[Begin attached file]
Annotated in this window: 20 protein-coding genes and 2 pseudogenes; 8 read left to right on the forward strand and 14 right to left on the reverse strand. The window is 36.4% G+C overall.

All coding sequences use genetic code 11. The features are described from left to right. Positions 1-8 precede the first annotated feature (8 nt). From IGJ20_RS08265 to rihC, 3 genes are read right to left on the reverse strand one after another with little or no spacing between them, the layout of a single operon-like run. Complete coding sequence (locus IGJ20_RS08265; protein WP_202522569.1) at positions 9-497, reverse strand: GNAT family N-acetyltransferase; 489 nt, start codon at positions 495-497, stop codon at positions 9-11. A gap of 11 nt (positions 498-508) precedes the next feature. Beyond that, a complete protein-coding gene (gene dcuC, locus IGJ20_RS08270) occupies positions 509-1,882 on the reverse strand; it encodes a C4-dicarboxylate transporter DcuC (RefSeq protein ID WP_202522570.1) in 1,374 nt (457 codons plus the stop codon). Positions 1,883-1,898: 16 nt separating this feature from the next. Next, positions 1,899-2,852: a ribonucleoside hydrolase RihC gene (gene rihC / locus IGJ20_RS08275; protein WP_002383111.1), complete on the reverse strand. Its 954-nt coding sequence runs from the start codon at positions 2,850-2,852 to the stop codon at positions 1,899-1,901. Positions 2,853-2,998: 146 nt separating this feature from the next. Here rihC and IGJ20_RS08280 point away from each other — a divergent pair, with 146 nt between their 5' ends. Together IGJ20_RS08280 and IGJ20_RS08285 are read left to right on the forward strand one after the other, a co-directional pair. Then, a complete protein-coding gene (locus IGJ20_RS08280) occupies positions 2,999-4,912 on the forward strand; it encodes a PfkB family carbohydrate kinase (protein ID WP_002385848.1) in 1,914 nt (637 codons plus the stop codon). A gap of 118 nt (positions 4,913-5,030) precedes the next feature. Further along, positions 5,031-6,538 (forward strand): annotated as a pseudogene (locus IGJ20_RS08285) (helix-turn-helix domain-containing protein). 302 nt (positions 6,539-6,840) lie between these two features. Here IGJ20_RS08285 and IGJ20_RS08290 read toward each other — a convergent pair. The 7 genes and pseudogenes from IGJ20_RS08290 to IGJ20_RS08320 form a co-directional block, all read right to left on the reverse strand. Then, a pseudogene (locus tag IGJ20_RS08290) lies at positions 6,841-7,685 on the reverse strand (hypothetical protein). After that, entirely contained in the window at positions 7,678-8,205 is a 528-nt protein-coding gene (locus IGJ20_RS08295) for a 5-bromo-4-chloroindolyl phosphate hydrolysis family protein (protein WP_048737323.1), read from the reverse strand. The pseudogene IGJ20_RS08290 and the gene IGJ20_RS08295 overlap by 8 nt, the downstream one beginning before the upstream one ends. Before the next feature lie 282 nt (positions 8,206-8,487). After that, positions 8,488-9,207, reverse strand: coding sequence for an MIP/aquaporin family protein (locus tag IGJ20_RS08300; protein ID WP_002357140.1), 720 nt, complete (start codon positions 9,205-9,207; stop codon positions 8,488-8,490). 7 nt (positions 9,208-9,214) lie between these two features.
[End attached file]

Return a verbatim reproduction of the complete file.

Annotated in this window: 20 protein-coding genes and 2 pseudogenes; 8 read left to right on the forward strand and 14 right to left on the reverse strand. The window is 36.4% G+C overall.

All coding sequences use genetic code 11. The features are described from left to right. Positions 1-8 precede the first annotated feature (8 nt). From IGJ20_RS08265 to rihC, 3 genes are read right to left on the reverse strand one after another with little or no spacing between them, the layout of a single operon-like run. Complete coding sequence (locus IGJ20_RS08265; protein WP_202522569.1) at positions 9-497, reverse strand: GNAT family N-acetyltransferase; 489 nt, start codon at positions 495-497, stop codon at positions 9-11. A gap of 11 nt (positions 498-508) precedes the next feature. Beyond that, a complete protein-coding gene (gene dcuC, locus IGJ20_RS08270) occupies positions 509-1,882 on the reverse strand; it encodes a C4-dicarboxylate transporter DcuC (RefSeq protein ID WP_202522570.1) in 1,374 nt (457 codons plus the stop codon). Positions 1,883-1,898: 16 nt separating this feature from the next. Next, positions 1,899-2,852: a ribonucleoside hydrolase RihC gene (gene rihC / locus IGJ20_RS08275; protein WP_002383111.1), complete on the reverse strand. Its 954-nt coding sequence runs from the start codon at positions 2,850-2,852 to the stop codon at positions 1,899-1,901. Positions 2,853-2,998: 146 nt separating this feature from the next. Here rihC and IGJ20_RS08280 point away from each other — a divergent pair, with 146 nt between their 5' ends. Together IGJ20_RS08280 and IGJ20_RS08285 are read left to right on the forward strand one after the other, a co-directional pair. Then, a complete protein-coding gene (locus IGJ20_RS08280) occupies positions 2,999-4,912 on the forward strand; it encodes a PfkB family carbohydrate kinase (protein ID WP_002385848.1) in 1,914 nt (637 codons plus the stop codon). A gap of 118 nt (positions 4,913-5,030) precedes the next feature. Further along, positions 5,031-6,538 (forward strand): annotated as a pseudogene (locus IGJ20_RS08285) (helix-turn-helix domain-containing protein). 302 nt (positions 6,539-6,840) lie between these two features. Here IGJ20_RS08285 and IGJ20_RS08290 read toward each other — a convergent pair. The 7 genes and pseudogenes from IGJ20_RS08290 to IGJ20_RS08320 form a co-directional block, all read right to left on the reverse strand. Then, a pseudogene (locus tag IGJ20_RS08290) lies at positions 6,841-7,685 on the reverse strand (hypothetical protein). After that, entirely contained in the window at positions 7,678-8,205 is a 528-nt protein-coding gene (locus IGJ20_RS08295) for a 5-bromo-4-chloroindolyl phosphate hydrolysis family protein (protein WP_048737323.1), read from the reverse strand. The pseudogene IGJ20_RS08290 and the gene IGJ20_RS08295 overlap by 8 nt, the downstream one beginning before the upstream one ends. Before the next feature lie 282 nt (positions 8,206-8,487). After that, positions 8,488-9,207, reverse strand: coding sequence for an MIP/aquaporin family protein (locus tag IGJ20_RS08300; protein ID WP_002357140.1), 720 nt, complete (start codon positions 9,205-9,207; stop codon positions 8,488-8,490). 7 nt (positions 9,208-9,214) lie between these two features.